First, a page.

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Gov. Baker Signs Bill To Preserve Sexual Assault Evidence

BOSTON (AP) — Gov. Charlie Baker has signed a bill that would require sexual assault evidence to be preserved for at least 15 years.

Supporters of the new law say it will help women who are dealing with trauma after an assault and may need time before pursuing charges against their attacker.

Previous state law required that rape evidence kits be held for only 6 months unless the victim files a formal report with law enforcement or requests the evidence be held another six months.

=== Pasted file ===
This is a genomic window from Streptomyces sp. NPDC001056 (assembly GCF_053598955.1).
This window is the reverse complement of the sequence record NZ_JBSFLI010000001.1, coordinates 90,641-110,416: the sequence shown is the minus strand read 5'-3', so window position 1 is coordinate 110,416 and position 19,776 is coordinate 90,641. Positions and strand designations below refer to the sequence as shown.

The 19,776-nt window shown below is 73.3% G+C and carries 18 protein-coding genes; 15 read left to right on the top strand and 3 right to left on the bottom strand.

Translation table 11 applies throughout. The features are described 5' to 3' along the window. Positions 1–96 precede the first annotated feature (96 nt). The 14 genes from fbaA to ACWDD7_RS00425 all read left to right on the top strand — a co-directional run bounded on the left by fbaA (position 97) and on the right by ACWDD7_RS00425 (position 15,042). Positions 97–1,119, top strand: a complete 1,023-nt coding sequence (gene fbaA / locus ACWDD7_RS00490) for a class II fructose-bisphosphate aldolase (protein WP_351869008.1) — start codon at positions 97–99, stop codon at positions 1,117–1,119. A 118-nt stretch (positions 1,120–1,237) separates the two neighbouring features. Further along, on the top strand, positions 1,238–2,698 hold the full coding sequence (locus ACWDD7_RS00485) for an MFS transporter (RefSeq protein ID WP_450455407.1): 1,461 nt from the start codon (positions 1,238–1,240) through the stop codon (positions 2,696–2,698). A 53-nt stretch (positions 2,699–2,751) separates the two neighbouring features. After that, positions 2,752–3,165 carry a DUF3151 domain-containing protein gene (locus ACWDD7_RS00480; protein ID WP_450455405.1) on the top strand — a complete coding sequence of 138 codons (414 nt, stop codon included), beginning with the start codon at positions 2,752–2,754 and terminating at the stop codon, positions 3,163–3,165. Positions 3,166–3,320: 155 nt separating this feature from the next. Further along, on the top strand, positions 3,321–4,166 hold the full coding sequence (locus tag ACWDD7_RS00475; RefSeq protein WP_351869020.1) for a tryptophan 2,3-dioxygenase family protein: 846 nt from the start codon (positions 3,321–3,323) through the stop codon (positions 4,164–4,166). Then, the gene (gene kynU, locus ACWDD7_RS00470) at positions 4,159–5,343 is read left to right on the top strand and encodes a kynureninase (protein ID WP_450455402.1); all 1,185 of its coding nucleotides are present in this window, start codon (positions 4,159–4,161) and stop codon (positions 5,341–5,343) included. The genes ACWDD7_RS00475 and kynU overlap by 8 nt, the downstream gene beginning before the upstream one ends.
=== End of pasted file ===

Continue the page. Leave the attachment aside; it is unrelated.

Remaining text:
Baker, a Republican, signed the bill on Wednesday, saying it will help survivors of sexual assault focus on healing.

Democratic state Sen. Cynthia Creem says women should not be forced to revisit painful events every six months.

The 15-year retention period matches the statute of limitations for rape prosecutions.


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